I heard a quote when I was in high school. Someone asked Mel Brooks why he didn't try making serious movies. He said it was because he and Woody Allen were the only two people who knew how to make a decent comedy.
Even in the '70s, there must have been SOME competently made comedies.
Brooks started out, by the way, trying to make slightly more "serious" comedies, or at least original comedies. His first two movies were The Producers and The Twelve Chairs.
The Producers everyone knows. The Twelve Chairs was based on a 1928 satirical Soviet novel by Ilf and Petrov. I thought it was pretty good. The book featured a criminal named Ostap Bender. I suspect that the character Bender on Futurama was a reference to this.
The story is about a Russian aristocrat deposed by the Russian Revolution. His mother-in-law is on her deathbed. She tells him that she had hidden a fortune in jewels in the seat of one of the twelve dining chairs in their mansion which has now been converted to an old age home by the Soviet government. He sets out to find the twelve chairs and soon finds himself working with Bender. But his mother-in-law also confessed this to a Russian Orthodox priest who is also searching for them.
There was a movie called It's In the Bag, made in 1945 with Fred Allen and Jack Benny which was loosely based on the same story.
The Producers and the movie The Twelve Chairs both failed financially. That's why Brooks turned away from original comedies to doing broad parodies.
Woody Allen's career took the opposite path. He started out making movies that were simply a series of gags. Notice that he didn't direct Play It Again, Sam, based on his play, because he was afraid to. It had a story----a beginning, a middle and an end. He didn't think he could direct something like that.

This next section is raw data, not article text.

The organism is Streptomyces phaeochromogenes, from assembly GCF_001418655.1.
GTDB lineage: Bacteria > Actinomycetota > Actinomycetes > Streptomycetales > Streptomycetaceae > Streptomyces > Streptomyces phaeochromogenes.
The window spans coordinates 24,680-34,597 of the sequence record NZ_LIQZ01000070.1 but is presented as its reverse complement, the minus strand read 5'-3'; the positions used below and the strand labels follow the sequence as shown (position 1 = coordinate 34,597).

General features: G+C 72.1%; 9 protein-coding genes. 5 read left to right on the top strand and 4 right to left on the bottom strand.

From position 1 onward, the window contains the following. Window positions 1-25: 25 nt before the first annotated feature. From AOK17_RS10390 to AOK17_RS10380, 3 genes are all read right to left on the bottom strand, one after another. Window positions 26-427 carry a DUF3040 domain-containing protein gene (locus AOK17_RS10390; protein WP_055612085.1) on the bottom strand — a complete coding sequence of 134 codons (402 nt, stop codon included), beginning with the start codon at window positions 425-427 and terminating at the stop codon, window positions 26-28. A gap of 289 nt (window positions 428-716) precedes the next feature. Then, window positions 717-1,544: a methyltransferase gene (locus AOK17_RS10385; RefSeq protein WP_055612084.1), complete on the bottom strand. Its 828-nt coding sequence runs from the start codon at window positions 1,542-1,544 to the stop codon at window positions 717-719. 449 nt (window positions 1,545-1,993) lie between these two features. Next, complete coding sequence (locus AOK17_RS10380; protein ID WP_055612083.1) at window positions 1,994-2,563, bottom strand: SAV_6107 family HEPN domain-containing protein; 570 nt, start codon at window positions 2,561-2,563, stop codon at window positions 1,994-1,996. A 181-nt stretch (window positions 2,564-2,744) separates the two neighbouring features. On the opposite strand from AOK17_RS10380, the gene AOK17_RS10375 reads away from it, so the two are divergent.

I don't remember what it was, but Allen had written a play before that. He was shocked when it was criticized for being too funny. It had too many jokes.
So Allen started trying to compensate for his weaknesses by making more and more "serious" movies.
And the results were a mirror of image of the results for Brooks.
Allen's first broad comedies did great, made a lot of money. His later "serious" movies barely broke even, and only because of the foreign markets. Allen has tried to claim since then that his early movies made very little money either, but it wasn't true.
Now, Woody Allen appeared as a voice actor in an animated ant movie which probably made more money that all his other movies combined.
But why anyone would ask Mel Brooks why he doesn't make "serious" movies? Looking at those broad parodies, the acting isn't exactly realistic. Why on earth would anyone think he was qualified to make a drama?
I should mention that Brooksfilm did produce The Elephant Man, and a biopic about Frances Farmer among other things.
With Woody Allen, the more artistic he tries to be the less cinematic his movies are. His "serious" art movies are 100% verbal. Everything is spelled out in the dialog. Reading the script and watching the movie are practically the same experience.
The only cinematic works of art Allen's made are his early, funnier movies. They may be verbal, too, but try to imagine a novelization or even writing a synopsis of Radio Days or Love and Death. They work well as movies but only as movies. They can't be translated into any other narrative form.
Mel Brooks, meanwhile, has gone into sad decline. People have stolen his movie parody gimmick making movies like Aiplane!, Scary Movie and countless others. He's made a few bombs--Robin Hood--Men in Tights, The History of the World Part One.
Well, everyone goes into sad decline if their lucky enough to live that long. Hitchcock, John Huston and Sydney Lumet managed to make triumphant returns at the end which Brooks has now done with The Producers.